There is, of course, more: the fields produced by lightning miles away, the fields of the charged cosmic ray particles as they zip through the room, and more, and more. What a complicated thing is the electric field in the space around you!

Feynman continues the lecture with a section on scientific imagination.

When I talk about the fields swishing through space, I have a terrible confusion between the symbols I use to describe the objects and the objects themselves. I cannot really make a picture that is even nearly like the true waves. So if you have some difficulty in making such a picture, you should not be worried that your difficulty is unusual.

What I realize now is that when I talk about the electromagnetic field in space, I see some kind of a superposition of all of the diagrams which I’ve ever seen drawn about them. I don’t see little bundles of field lines running about because it worries me that if I ran at a different speed the bundles would disappear, I don’t even always see the electric and magnetic fields because sometimes I think I should have made a picture with the vector potential and the scalar potential, for those were perhaps the more physically significant things that were wiggling.

We are unfortunately limited to abstractions, to using instruments to detect the field, to using mathematical symbols to describe the field, etc. But nevertheless, in some sense the fields are real, because after we are all finished fiddling around with mathematical equations—with or without making pictures and drawings or trying to visualize the thing—we can still make the instruments detect the signals from Mariner II and find out about galaxies a billion miles away, and so on.

Our vision registers only a limited part of the EM spectrum. We can augment that with devices, such as spectrometers, infrared cameras, radio receivers, and other detectors. We feel the general degree of thermal frequencies.

Are there life forms that not only see some of the EM spectrum but also feel the texture and shape of a wide range of that spectrum? Or, smell the discrete energies and taste the flavors of EM fields? Might they be able to exceed Feynman’s limited abstractions?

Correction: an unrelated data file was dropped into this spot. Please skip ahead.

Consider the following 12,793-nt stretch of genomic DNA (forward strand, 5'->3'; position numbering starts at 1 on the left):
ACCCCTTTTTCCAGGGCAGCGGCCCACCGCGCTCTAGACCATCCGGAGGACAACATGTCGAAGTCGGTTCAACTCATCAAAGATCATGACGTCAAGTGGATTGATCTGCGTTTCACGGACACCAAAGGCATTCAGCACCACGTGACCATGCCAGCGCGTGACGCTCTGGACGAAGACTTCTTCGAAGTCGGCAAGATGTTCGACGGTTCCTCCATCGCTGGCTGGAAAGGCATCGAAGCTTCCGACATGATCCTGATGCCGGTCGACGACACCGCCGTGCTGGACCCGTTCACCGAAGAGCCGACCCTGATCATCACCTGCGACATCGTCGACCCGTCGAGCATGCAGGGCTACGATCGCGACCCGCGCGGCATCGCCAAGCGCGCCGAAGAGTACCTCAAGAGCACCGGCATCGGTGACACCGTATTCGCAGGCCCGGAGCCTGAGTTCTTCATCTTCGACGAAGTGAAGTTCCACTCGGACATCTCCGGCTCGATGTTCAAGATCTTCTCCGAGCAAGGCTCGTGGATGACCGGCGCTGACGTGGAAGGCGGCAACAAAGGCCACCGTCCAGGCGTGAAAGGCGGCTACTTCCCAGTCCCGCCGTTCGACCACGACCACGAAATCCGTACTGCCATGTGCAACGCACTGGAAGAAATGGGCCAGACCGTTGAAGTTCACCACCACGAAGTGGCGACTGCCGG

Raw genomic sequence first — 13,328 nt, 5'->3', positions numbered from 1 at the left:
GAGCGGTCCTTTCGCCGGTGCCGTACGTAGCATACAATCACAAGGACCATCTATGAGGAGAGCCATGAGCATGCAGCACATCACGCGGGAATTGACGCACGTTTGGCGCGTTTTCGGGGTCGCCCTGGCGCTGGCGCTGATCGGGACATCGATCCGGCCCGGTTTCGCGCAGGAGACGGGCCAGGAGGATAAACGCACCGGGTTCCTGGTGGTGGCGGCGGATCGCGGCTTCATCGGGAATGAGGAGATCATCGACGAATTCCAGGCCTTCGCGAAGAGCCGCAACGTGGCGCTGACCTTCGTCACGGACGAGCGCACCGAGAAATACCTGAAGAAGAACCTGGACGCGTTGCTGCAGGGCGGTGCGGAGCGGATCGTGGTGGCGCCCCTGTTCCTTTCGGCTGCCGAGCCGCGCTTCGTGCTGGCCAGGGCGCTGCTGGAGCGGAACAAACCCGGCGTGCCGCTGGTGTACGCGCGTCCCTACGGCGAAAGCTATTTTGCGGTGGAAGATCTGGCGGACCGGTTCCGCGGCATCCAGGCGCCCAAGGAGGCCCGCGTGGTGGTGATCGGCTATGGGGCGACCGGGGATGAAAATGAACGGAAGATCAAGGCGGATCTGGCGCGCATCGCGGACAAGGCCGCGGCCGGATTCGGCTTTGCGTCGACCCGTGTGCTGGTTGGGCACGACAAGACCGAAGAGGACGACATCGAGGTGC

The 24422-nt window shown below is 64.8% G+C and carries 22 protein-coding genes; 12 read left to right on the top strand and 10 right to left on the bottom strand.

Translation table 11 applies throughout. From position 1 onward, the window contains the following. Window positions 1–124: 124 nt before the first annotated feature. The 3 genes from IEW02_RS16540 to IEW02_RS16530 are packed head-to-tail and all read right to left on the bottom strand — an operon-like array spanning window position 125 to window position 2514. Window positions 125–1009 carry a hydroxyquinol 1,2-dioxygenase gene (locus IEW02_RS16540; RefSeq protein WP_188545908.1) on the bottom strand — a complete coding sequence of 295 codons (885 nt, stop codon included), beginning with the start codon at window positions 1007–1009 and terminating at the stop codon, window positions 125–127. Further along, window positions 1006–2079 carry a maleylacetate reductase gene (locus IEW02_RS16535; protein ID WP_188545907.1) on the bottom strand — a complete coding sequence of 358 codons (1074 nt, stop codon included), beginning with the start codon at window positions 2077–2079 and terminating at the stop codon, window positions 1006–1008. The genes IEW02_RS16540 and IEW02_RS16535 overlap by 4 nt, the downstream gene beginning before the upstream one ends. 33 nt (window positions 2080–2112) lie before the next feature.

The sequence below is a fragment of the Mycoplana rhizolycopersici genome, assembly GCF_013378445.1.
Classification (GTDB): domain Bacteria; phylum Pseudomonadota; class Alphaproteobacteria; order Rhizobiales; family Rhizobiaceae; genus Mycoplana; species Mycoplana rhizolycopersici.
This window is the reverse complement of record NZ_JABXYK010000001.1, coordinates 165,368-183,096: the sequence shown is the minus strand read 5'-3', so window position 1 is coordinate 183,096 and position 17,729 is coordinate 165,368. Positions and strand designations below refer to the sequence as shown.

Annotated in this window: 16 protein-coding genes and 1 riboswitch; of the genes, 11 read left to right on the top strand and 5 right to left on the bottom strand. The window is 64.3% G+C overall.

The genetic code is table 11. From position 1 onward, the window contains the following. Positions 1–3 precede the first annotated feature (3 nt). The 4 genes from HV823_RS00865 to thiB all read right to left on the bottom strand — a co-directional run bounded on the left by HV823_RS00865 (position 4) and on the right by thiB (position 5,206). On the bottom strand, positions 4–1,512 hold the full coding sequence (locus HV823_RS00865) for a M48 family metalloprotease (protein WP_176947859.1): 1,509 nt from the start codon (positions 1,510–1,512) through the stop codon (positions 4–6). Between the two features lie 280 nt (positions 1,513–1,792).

Quantum field theory depicts our immersion in a jumble of all the Standard Model particles’ fields — a constant, complex dance (linear superposition) of vibrations (Feynman’s wiggles) everywhere. Especially all those neutrinos!

What’s amazing is that we exist in a universe which is knowable. A universe which is reliably itself (cosmological principle)  — one with patterns that we can detect and understand. Laws of physics which can be discovered — abstractions which boggle the imagination and nurture our need for wonder.

… the fact that the universe is so gloriously knowable is perhaps its most remarkable feature. It’s one of the aspects of reality that helps make our Sisyphean struggles so ultimately rewarding. — Carroll, Sean. The Big Picture: On the Origins of Life, Meaning, and the Universe Itself (p. 432). Penguin Publishing Group. Kindle Edition.

There are wonders enough out there without our inventing any. — Sagan, Carl. Demon-Haunted World: Science as a Candle in the Dark (Kindle Location 1073). Random House Publishing Group. Kindle Edition.


[1] The quote is preceded by this sentence in the prior paragraph: “Thus the most general solution of the three-dimensional wave equation is a superposition of all sorts of plane waves moving in all sorts of directions.”